How can we Confront Colourism?
There are several things we can do to confront colourism. Something as simple as acknowledging the existence of colourism can help with knocking down skin-tone prejudice and can also aid in the healing process for those who have dealt with or are dealing with colourism. We should similarly strive to continuously educate ourselves and our children on colourism and how presents itself in our day-to-day lives. There are plenty of excellent resources available online that can help with this, like this article on teaching kids about colourism by Dr Sarah L. Webb. Whilst resources like this are great for educating young people on colourism, they also offer an opportunity for us to challenge our own subconscious biases.
We should also avoid using language that demeans those with darker skin. Backhanded compliments like, “You’re pretty for someone with dark skin” should be called out and questioned, as remaining silent in these situations suggests that such language isn’t problematic.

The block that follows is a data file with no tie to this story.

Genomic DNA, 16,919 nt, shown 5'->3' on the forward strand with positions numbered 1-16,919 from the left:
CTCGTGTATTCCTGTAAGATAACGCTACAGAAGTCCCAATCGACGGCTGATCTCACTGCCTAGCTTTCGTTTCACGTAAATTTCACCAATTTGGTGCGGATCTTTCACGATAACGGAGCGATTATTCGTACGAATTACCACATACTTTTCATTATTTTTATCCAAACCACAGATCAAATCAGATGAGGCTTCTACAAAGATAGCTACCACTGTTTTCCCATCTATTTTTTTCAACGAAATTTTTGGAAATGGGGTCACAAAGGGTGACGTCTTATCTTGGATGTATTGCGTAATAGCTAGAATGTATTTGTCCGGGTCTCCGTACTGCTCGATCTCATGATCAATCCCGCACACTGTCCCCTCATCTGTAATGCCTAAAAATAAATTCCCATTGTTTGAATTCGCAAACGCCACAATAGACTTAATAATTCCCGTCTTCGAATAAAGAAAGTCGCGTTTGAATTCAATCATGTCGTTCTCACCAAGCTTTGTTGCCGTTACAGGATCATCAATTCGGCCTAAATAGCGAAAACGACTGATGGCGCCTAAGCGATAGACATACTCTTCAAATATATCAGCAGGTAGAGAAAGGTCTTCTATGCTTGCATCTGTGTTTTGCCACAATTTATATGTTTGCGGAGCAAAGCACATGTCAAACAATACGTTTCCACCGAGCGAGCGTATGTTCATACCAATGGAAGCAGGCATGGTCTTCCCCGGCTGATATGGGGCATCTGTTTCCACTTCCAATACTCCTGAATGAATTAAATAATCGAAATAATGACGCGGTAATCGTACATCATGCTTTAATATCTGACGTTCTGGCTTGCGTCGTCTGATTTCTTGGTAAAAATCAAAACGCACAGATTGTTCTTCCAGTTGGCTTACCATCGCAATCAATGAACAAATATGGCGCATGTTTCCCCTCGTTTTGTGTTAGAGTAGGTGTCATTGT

Representation in Media & Toys
Younger children, especially those from underrepresented minority groups, also need to see people that look like them in a positive light. Representation in something as simple as books and toys is incredibly important and can greatly impact how a child begins to perceive themselves. According to Dr Jeff Bowersox of University College London, toys have the power to reinforce or challenge existing interpretations of the world. They can therefore play a vital role in nurturing positive feelings and emotions surrounding skin tone.
Joeydolls produces Asian toy dolls that allow Asian children to feel the same joy and excitement as their friends who may be more used to seeing toys that look like them. Our toy dolls come dressed in a range of traditional Asian clothing that celebrates different cultures, making them the perfect soft and cuddly companion for any child.
At Joeydolls we believe that no child should feel ashamed of their skin tone. They should feel happy and confident in their bodies and should be allowed to celebrate their differences without fear of judgement.